Story: Sean A. Malcolm
Photography: Michael Blackwell
RANDY MOSS IS ONE OF THE MOST DEFIANT jocks to walk a playing field since John McEnroe served profanities to line judges in the 80s. But, curiously, the Raiders’ new wideout is a simple, well-behaved man in the off-season. Don’t expect the Virginia native to be in Rolex’s VIP room popping bubbly with a curvaceous groupie on his lap. He’d much rather plot bass fishing strategies on his couch in his painfully generic gated community in Boca Raton, Florida. And you definitely won’t see him putting 26-inch spinners on his high-end street toys. Even though his driveway is filled with a Lamborghini Gallardo, customized purple Chevy Avalanche and a BMW 745Li, as he explains, “kitting it out” doesn’t pique his interest, except for his Avalanche. Simply put, Randy Moss keeps it simple.
RIDES: So what do the old folks who live in your gated community say when they see you pull up in one of your cars?
RANDY MOSS: At first they were wondering, “Who in the hell is that, driving that car in this community?!” Now they know who I am, and they know my vehicles, so that’s how it is. It’s more of a respect thing now. I pay my rent just like they do. Back in the day, it was a big thing to drive up in my Lamborghini or my BMW or something like that, but now they know me in my community.
Speaking of your BMW 745Li, word is it’s bulletproof. Did you get a few threatening phone calls from Commissioner Tagliabue [laughs]?
My whole car is bulletproof except for the wheels.
Then a smart shooter would go for the tires first.
Back in ’98, I just got it bulletproofed, just for the fact that BMW is more of a luxury car. That’s more my style. There’s no telling where I might end up at.You might see me in the hood, you might see me in the ghetto, you might see me out in the suburbs somewhere.You never know where you’re going to see me at.That’s what I wanted to get that car for. Just on certain days I might go here, I might go there. I just wanted to have that security to know that I can be in my car and be safe.
You didn’t go through such drastic measures with the Lamborghini Gallardo, though.
I got that Lamborghini and I don’t even like it. I wanted it at first, but now I don’t even want it. It’s just too small. I like to fit into a luxury [car] that has more legroom – one where you can just recline a little bit and enjoy your vehicle. You really can’t do that with Lamborghinis. I just want to have some luxury, and something I can fit in.
You can always pawn it.
I’m not worried about that – if I could sell it, it’s fine with me. I’m going to enjoy it while I have it. If I sell it I might be able to get some of my money back. It’s not big to me. I have money. I’ve sold a few of my vehicles for low prices just to make people happy, to let them appreciate my vehicles just like I do.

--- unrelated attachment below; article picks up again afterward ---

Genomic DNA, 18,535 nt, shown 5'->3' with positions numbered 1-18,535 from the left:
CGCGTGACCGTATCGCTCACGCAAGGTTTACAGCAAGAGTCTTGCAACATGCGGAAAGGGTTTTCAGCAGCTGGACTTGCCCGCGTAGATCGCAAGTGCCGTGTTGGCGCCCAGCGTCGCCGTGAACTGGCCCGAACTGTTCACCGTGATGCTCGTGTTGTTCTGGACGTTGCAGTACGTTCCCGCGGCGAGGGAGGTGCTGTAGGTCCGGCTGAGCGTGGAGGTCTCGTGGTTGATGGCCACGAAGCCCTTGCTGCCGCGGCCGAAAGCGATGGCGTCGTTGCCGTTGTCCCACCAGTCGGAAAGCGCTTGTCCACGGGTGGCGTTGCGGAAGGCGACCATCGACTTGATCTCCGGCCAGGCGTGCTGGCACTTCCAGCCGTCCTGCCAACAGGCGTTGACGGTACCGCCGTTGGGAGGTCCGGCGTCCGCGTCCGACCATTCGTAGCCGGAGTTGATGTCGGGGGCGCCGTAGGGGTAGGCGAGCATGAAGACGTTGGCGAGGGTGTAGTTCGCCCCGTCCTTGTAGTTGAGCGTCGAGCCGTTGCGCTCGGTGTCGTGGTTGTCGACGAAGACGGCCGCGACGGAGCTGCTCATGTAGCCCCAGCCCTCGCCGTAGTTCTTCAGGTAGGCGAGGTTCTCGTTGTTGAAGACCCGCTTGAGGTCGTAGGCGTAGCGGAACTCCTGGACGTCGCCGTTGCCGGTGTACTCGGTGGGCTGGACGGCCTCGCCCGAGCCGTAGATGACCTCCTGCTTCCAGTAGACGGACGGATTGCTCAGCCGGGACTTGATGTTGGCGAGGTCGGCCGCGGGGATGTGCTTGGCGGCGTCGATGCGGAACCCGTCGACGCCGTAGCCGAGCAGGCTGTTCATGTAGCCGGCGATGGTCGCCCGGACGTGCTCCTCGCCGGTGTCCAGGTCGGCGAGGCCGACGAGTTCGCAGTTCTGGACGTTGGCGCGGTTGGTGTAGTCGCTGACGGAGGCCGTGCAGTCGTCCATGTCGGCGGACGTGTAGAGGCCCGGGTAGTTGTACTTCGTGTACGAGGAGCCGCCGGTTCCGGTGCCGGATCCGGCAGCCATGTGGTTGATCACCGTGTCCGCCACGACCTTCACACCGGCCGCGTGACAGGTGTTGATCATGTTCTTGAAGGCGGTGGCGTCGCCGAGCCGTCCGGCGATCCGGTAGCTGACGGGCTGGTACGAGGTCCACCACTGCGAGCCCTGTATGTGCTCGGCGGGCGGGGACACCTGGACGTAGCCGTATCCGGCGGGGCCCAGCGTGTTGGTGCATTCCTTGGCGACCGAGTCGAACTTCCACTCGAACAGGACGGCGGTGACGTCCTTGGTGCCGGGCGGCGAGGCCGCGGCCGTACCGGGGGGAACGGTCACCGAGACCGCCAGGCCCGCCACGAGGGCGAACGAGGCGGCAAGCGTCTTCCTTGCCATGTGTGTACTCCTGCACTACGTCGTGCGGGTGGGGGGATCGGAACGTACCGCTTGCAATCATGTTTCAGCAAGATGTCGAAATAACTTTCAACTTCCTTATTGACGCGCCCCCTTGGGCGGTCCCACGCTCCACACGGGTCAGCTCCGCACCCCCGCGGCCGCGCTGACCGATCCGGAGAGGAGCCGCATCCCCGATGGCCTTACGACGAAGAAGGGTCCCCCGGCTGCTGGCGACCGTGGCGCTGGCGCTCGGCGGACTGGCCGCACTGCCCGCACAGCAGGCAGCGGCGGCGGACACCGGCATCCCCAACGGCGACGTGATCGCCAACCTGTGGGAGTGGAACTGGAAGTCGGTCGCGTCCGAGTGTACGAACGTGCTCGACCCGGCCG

What fine luxurious vehicle do you appreciate right now?
I want that Maybach.
A celebrity with a Maybach is like a teenager hipster with a Mini. It’s so predictable. No offense…
I told myself two years ago, whenever I won the Super Bowl I was going to buy myself the Maybach. Now that it’s been two years and I haven’t even set foot on the Super Bowl field, I think I can sell my Lamborghini and use some of that money to put toward my Maybach.That’s something I can appreciate, because that’s more my style.
Since you’re pretty much a loner, who in your camp will drive the Maybach?
I’ll drive it myself.
You know Maybachs are meant to be ridden in, right?
The guys I have around me, I don’t even know if they have insurance. And if they have insurance, I don’t know if it’s enough to cover my damn Maybach. So I think I’d rather just drive it myself, and just feel comfortable with me.
So what customizations would you put in the Maybach?
Maybe a stereo system, and tint my windows.That’s it.
That’s it? You know, for a sport that has so many flashy, show-me-the-money athletes, you’re rather by-the-book.
The fans, in so many ways, help pay our salary, and we work hard for our money. We train hard for our money. So if another person comes up rolling in something big and something phat then I have no problem with it. I just would like the younger guys to save their money and not try to do what the others guys do. I think I did a pretty good job at saving my money at the beginning of my career. Now I’m able to spend a lit- tle more. And having a Maybach is more of a statement, that I have money and can get any car in the world that I want.
So what statement were you making when you customized your Avalanche purple?
I just had to custom something out. That was my first ever vehicle that I custom made myself. I put a little bit of heart into it, to have it made. Now, I’m getting tired of that too.
You get tired of whips too easily.
It’s too flashy and it draws a lot of attention. Of course, I’m not the type that draws a lot of attention.
That’s like saying Larry Flint doesn’t like breasts.
I don’t really like a lot of attention, that’s why I’m trying to get away from a lot of the flashiness.
Well, flash aside, which one of your cars defines your style on the field?
I would have to say my Lamborghini. I’m a black man and I’m very fast and I don’t play around. The Lamborghini is something that doesn’t play around. It’s black, it’s very fast and when it hits the road it goes. So I can go with that.
And off the field?
I think the Avalanche defines the child in me, because I customized it. I’m going on 30 years old and you don’t see a lot of customized vehicles out there – maybe a few but not many. In the south you see more customizing, in every other part of the country you don’t see a lot of customized vehicles – all you see are a lot of nice vehicles with nice rims. As you can see I’m a little more laid back. I try not to be big, but I am big, as far as my name and my wealth.
-OCT/NOV 2005 issue of RIDES Magazine